TRONOX INC TROX
April 06, 2011 - 1:50am EST by
Shoe
2011 2012
Price: 140.00 EPS $5.40 $11.42
Shares Out. (in M): 16 P/E 25.7x 12.3x
Market Cap (in $M): 2,234 P/FCF 16.0x 7.6x
Net Debt (in $M): 370 EBIT 166 323
TEV ($): 2,603 TEV/EBIT 16.6x 8.1x

Sign up for free guest access to view investment idea with a 45 days delay.

Description

Tronox

Buy Tronox (ticker: TROX) stock.   Currently at around $140.  Market cap of $2.2bn.  EV of $2.6bn.

The thesis is

1) Titanium dioxide pricing is very firm and is headed higher.  Could/should eventually go to where new build makes sense (i.e. from ~$2,500 / metric ton in 2010 towards $5,000 / ton perhaps in the next 2 years or so), which falls to the bottom line and would more than double EBITDA

2)  Company still trades cheap on a relative basis (trades at 6.75x 2011 EBITDA, while Kronos is at 7.5x 2011 EBITDA and Rockwood at 8.25x EBITDA).  ~7x isn't unreasonable given they're going to be generating specialty chemical, 25%+ EBITDA margins with solid pricing power for the next 4+ years.  

3)  Very favorable supply / demand dynamics,  pure play

4)  Potential M&A: Kronos seems eager, and Huntsman has bid for Tronox before

5)  Standard post-reorg catalyst (improving liquidity, cleaned up balance sheet and environmental liabilities which had been a large overhang before, upcoming research coverage, increased investor familiarity, etc.)

This could go to $225 (more conservatively in the medium term) or $310 in a few years.

--------------------------------------------------------------------------

 Contents

1) Business

2) Supply / Demand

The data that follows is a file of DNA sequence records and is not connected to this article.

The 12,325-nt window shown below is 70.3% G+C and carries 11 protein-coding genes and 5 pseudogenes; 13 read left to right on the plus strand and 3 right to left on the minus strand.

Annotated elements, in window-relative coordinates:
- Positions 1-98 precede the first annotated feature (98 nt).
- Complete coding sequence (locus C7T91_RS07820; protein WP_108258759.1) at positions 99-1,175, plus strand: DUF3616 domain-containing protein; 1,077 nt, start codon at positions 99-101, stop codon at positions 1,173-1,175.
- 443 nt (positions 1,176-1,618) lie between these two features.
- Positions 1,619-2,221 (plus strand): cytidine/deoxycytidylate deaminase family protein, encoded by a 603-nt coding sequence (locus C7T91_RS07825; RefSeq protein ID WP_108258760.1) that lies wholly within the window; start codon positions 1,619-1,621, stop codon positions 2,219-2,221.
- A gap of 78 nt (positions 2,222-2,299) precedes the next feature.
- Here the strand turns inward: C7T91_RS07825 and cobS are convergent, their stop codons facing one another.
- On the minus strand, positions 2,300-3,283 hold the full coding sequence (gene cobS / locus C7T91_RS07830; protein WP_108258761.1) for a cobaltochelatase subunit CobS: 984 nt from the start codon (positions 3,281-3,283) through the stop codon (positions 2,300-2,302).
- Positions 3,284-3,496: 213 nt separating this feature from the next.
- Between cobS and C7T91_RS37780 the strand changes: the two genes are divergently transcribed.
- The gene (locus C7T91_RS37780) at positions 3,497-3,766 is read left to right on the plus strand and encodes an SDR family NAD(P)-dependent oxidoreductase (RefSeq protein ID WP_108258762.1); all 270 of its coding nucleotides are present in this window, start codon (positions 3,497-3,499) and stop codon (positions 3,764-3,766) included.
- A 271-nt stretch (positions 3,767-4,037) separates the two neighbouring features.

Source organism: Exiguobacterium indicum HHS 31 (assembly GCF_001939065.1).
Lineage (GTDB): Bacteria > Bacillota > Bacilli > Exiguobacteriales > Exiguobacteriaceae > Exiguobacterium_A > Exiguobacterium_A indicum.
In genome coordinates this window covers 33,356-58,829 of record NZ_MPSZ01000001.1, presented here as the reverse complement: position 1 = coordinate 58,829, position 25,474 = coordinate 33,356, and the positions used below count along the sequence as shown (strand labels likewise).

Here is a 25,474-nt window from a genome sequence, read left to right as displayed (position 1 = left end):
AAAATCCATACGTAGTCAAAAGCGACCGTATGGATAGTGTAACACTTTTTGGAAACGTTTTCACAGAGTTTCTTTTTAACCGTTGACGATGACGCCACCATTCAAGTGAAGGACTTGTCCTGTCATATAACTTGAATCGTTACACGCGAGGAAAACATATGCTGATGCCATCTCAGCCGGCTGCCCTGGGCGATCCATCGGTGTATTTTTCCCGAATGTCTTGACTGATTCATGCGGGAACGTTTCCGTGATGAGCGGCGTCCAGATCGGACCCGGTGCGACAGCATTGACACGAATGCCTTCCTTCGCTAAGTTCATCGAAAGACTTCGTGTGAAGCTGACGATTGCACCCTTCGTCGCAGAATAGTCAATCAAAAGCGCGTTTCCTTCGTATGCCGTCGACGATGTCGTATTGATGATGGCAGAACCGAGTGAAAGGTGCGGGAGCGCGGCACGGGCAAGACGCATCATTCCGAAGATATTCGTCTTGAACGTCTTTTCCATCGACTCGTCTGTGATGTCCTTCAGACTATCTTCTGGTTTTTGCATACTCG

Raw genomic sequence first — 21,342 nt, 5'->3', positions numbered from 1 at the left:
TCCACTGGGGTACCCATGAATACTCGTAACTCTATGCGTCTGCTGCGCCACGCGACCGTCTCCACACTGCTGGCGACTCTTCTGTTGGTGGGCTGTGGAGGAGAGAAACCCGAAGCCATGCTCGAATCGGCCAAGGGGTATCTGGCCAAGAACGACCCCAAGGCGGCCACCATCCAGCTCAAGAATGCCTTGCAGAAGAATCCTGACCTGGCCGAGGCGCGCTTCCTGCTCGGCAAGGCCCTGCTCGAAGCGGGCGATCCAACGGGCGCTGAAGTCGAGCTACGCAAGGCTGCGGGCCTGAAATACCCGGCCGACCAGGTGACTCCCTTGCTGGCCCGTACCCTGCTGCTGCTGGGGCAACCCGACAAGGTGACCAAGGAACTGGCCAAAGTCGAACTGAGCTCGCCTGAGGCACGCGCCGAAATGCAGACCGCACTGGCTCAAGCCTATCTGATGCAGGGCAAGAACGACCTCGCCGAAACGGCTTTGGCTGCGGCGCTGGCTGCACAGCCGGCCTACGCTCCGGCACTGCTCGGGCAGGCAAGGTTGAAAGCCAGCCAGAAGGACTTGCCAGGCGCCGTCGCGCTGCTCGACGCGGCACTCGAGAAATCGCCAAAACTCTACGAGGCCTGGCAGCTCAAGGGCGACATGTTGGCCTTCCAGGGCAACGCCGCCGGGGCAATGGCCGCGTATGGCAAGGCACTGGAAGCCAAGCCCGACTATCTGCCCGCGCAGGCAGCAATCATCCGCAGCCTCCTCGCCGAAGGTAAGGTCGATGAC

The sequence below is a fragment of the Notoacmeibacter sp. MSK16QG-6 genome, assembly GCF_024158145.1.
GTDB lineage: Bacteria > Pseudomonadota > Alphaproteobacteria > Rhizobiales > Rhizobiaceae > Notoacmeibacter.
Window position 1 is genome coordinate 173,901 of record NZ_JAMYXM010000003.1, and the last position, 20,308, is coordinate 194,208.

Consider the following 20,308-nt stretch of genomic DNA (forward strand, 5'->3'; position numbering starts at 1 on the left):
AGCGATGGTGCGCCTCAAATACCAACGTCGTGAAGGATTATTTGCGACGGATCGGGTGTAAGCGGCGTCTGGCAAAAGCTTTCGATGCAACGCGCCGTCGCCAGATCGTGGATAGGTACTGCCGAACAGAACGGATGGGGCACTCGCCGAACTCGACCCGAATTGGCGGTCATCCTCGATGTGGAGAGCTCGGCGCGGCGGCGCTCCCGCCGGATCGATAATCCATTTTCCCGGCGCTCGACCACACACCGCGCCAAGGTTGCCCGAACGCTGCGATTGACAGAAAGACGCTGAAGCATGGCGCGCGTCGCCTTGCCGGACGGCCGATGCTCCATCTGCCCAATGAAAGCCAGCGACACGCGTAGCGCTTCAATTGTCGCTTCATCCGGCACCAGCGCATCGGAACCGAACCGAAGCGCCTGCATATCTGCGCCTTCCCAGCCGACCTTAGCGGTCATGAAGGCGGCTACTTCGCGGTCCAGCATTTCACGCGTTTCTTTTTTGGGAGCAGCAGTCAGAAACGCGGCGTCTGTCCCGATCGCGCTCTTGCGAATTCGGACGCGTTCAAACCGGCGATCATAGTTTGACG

3) Financials

4) Valuation

5) M&A

6) Catalysts / Risks

 

Business

Tronox is a titanium dioxide manufacturer.   Titanium dioxide (or TiO2) is a pigment used to impart whiteness, brightness, and opacity.  You can find TiO2 in almost anything: paint, plastics, paper, food, medicine, toothpaste, milk, sunscreen, etc.

 

Coatings is about 71% of their sales volume

Plastics 23%

Paper 6%     

 

Geographic exposure:

57% Americas

17% Europe

26% Asia Pacific

 

Tronox has 7% share of the market.  DuPont has 20%, Cristal 11%, Huntsman 9%,  Kronos 9%.

Tronox utilizes the chloride process to make TiO2 (as opposed to the sulfate process).  The chloride process is cheaper (about a $300-350/ton cheaper or about 10% cheaper at the moment) and it produces higher quality, more pure TiO2 because the TiO2 particles are more consistent in size and hence reflect light more evenly (hence providing better color and consistency). 

HUN, KRO, Eastern European and Chinese operators use the sulfate process.

Tronox, DuPont, and Cristal use the chloride process.  

 

90% of Tronox's biz is TiO2.  10% is electrolytic and other chemical products. 

Tronox recently emerged from bankruptcy and cleaned up its $5 billion of environmental liabilities.   It is uncertain when they'll list on an exchange,  but they are working towards that (I've heard potentially May / June 2011).

 

Supply / Demand - TiO2

 

The TiO2 business has been a bad one to be in for the past 20 years.  However due to numerous capacity closures in the past few years (recession induced), the industry now has pricing power.  5%-6% of capacity has been shut since the peak.    At the moment all plants are running at effectively full capacity and customers (e.g. paint producers like SHW and VAL) are worried about not having enough supply. 

To go back to the last time the industry had pricing power, we have to look at the late 1980s.  Back then pricing went from ~1,400 / ton to ~$2,200 / ton (i.e. where new build capacity made sense at the time).  Afterwards, due to new capacity, TiO2 pricing was about flat for 20 years as new build capacity came online and depressed profits.    These days, new build capacity makes sense at $5,000 / ton (a new 150k ton plant costs about $800mm-$1bn).  Assuming it can put up 30% EBITDA margins, you'd get 22% cash on cash returns at that pricing.